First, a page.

Give kids a choice and they will be putty in your hands, trust me :) I also find that when I am adamant about something important with no choices available, they are more receptive and will do as I say.

2. When/Then

This is a tip I picked up from a Practical Parenting course and it works a treat! The premise is instead of you being the mean parent and handing out a punishment you hand control of the consequence to your child.   Imagine you have served dinner and your child wants icecream even though they have not finished their dinner. Typically a parent would say If you don’t eat your dinner, you can’t have icecream. Using the word don’t gives kids an option to not eat their dinner, do or don’t, which we don’t want. Using the word can’t infers that we are big mean parents who are not letting them have icecream, we are punishing them.  Instead, try using the words when and then. When you have finished your dinner, then you can have icecream. See the difference?? When gives them the power to be able to do it; its their decision to finish their dinner. Then becomes a reward for finishing; it assumes they will finish and they get a reward, not a punishment from you for not doing it. It takes YOU out of the equation. Say it in your head. How much better and more inviting does the when/then scenario sound???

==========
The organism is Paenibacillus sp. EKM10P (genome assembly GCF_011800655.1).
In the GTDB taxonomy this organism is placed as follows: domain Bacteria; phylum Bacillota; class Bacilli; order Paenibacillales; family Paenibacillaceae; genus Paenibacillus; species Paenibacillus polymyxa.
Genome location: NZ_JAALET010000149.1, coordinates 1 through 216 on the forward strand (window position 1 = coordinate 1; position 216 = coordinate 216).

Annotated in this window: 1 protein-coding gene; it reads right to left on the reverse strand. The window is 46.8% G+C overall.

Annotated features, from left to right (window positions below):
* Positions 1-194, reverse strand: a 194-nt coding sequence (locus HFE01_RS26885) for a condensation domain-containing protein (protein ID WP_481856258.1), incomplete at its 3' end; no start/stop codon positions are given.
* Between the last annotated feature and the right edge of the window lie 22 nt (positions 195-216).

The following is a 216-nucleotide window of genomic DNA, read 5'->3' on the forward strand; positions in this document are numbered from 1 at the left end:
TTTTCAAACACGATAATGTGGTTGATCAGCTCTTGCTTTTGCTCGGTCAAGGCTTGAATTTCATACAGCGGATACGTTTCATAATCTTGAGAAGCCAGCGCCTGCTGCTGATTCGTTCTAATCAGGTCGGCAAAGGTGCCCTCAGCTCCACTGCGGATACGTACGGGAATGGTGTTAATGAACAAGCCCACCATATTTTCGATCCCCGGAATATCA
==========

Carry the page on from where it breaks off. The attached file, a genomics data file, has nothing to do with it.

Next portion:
If you don’t eat your dinner, you can’t have icecream.  When you have finished your dinner, then you can have icecream. 

When you have cleaned your room, then we will go to the park.

When you have unpacked the dishwasher, then you can play on the XBox.

See??